Bob Dylan Bob Dylan

A-Z SONGS of Bob Dylan (449)

About Bob Dylan

Photo of Bob Dylan Bob Dylan (legally Robert Dylan; born Robert Allen Zimmerman, May 24, 1941) is an American singer-songwriter. Often considered to be one of the greatest songwriters in history, Dylan has been a major figure in popular culture over his 60-year career. He rose to prominence in the 1960s, when his songs "Blowin' in the Wind" (1963) and "The Times They Are a-Changin'" (1964) became anthems for the civil rights and antiwar movements. Initially modeling his style on Woody Guthrie's folk songs, Robert Johnson's blues, and what he called the "architectural forms" of Hank Williams's country songs, Dylan added increasingly sophisticated lyrical techniques to the folk music of the early 1960s, infusing it "with the intellectualism of classic literature and poetry". His lyrics incorporated political, social, and philosophical influences, defying pop music conventions and appealing to the decade's burgeoning counterculture.

Dylan was born and raised in St. Louis County, Minnesota. Following his self-titled debut album of traditional folk songs in 1962, he made his breakthrough with The Freewheelin' Bob Dylan the next year. The album featured "Blowin' in the Wind" and "A Hard Rain's a-Gonna Fall" which, like many of his early songs, adapted the tunes and phrasing of older folk songs. He released the politically charged The Times They Are a-Changin' and the more lyrically abstract and introspective Another Side of Bob Dylan in 1964. In 1965 and 1966, Dylan drew controversy among folk purists when he adopted electrically amplified rock instrumentation, and in the space of 15 months recorded three of the most influential rock albums of the 1960s: Bringing It All Back Home, Highway 61 Revisited (both 1965) and Blonde on Blonde (1966). When Dylan made his move from acoustic folk and blues music to rock, the mix became more complex. His six-minute single "Like a Rolling Stone" (1965) expanded commercial and creative boundaries in popular music.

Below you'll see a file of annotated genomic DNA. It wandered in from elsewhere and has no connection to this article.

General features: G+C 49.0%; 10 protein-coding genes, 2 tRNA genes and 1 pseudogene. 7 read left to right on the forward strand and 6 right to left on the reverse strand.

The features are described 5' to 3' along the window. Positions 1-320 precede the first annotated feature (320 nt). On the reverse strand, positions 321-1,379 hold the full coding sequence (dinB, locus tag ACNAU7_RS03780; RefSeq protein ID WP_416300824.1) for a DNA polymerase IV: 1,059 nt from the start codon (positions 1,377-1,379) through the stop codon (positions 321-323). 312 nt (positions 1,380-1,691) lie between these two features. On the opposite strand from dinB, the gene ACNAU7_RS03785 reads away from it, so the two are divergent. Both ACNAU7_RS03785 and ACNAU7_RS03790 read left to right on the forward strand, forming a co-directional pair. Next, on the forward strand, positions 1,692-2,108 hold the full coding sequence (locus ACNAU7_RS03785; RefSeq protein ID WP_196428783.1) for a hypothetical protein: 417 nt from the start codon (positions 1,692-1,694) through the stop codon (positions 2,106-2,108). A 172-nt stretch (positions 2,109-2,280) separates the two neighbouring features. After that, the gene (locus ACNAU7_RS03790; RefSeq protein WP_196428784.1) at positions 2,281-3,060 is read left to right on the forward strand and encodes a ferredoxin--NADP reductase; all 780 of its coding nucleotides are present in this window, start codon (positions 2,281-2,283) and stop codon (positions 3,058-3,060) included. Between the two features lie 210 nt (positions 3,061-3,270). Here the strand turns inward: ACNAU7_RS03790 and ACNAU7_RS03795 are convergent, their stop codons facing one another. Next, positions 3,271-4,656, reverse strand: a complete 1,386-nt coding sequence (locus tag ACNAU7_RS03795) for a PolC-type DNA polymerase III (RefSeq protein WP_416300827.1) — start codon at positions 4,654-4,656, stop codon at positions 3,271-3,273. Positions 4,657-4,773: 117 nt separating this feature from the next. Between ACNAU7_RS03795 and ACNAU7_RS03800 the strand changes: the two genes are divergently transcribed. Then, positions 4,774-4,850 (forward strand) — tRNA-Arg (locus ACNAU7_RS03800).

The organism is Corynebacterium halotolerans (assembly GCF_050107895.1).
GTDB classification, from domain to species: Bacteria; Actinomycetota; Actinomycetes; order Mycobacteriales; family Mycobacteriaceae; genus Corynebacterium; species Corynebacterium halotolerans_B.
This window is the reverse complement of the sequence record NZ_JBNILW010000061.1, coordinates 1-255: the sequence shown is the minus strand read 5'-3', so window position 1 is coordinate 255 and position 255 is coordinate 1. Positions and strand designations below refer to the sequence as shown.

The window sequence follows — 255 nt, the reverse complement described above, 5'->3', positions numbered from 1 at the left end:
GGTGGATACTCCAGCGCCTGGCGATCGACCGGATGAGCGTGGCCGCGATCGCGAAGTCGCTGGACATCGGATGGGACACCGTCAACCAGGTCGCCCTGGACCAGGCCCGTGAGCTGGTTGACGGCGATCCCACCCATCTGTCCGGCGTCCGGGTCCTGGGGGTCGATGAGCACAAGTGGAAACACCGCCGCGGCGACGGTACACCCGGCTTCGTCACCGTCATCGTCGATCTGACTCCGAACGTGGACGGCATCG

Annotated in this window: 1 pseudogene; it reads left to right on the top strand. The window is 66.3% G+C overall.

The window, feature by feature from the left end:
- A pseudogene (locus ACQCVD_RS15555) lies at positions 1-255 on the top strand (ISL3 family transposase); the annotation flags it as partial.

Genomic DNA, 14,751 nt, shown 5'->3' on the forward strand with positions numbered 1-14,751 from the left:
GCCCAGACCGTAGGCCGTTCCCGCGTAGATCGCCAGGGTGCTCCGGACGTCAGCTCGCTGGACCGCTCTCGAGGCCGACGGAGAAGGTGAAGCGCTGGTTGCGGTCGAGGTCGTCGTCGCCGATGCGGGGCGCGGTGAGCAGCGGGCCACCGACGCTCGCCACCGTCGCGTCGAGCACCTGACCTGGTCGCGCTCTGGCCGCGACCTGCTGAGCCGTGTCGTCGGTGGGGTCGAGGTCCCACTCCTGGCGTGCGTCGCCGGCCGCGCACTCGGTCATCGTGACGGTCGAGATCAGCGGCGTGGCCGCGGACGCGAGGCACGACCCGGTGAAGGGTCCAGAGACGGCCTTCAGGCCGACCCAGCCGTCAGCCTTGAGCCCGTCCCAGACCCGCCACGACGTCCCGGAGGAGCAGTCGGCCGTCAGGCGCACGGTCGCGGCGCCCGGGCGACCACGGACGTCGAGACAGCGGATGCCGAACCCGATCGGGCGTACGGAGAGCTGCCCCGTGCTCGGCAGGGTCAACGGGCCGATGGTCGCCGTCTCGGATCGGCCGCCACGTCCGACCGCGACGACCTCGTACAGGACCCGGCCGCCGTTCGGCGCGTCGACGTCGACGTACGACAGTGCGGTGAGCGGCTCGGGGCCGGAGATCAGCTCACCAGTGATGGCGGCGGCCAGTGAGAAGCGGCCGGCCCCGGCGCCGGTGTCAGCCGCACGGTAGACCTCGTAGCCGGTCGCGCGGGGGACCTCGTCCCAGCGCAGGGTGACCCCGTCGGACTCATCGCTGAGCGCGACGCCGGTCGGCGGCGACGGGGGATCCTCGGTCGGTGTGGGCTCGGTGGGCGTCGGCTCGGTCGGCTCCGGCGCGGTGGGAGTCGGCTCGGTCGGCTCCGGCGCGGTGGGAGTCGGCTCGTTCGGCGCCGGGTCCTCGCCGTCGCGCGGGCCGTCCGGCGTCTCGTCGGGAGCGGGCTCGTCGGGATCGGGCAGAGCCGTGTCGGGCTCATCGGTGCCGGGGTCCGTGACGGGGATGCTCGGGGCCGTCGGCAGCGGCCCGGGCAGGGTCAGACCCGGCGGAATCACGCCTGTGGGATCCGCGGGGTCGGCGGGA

In July 1966, a motorcycle accident led to Dylan's withdrawal from touring. During this period, he recorded a large body of songs with members of the Band, who had previously backed him on tour. These recordings were later released as The Basement Tapes in 1975. In the late 1960s and early 1970s, Dylan explored country music and rural themes on John Wesley Harding (1967), Nashville Skyline (1969) and New Morning (1970). In 1975, he released Blood on the Tracks, which many saw as a return to form. In the late 1970s, he became a born-again Christian and released three albums of contemporary gospel music before returning to his more familiar rock-based idiom in the early 1980s. Dylan's Time Out of Mind (1997) marked the beginning of a career renaissance. He has released five critically acclaimed albums of original material since, most recently Rough and Rowdy Ways (2020). He also recorded a trilogy of albums covering the Great American Songbook, especially songs sung by Frank Sinatra, and an album smoothing his early rock material into a mellower Americana sensibility, Shadow Kingdom (2023). Dylan has toured continuously since the late 1980s on what has become known as the Never Ending Tour.

Since 1994, Dylan has published nine books of paintings and drawings, and his work has been exhibited in major art galleries. He has sold more than 145 million records, making him one of the best-selling musicians ever. He has received numerous awards, including the Presidential Medal of Freedom, ten Grammy Awards, a Golden Globe Award and an Academy Award. Dylan has been inducted into the Rock and Roll Hall of Fame, Nashville Songwriters Hall of Fame and the Songwriters Hall of Fame. In 2008, the Pulitzer Prize Board awarded him a special citation for "his profound impact on popular music and American culture, marked by lyrical compositions of extraordinary poetic power." In 2016, Dylan was awarded the Nobel Prize in Literature "for having created new poetic expressions within the great American song tradition."

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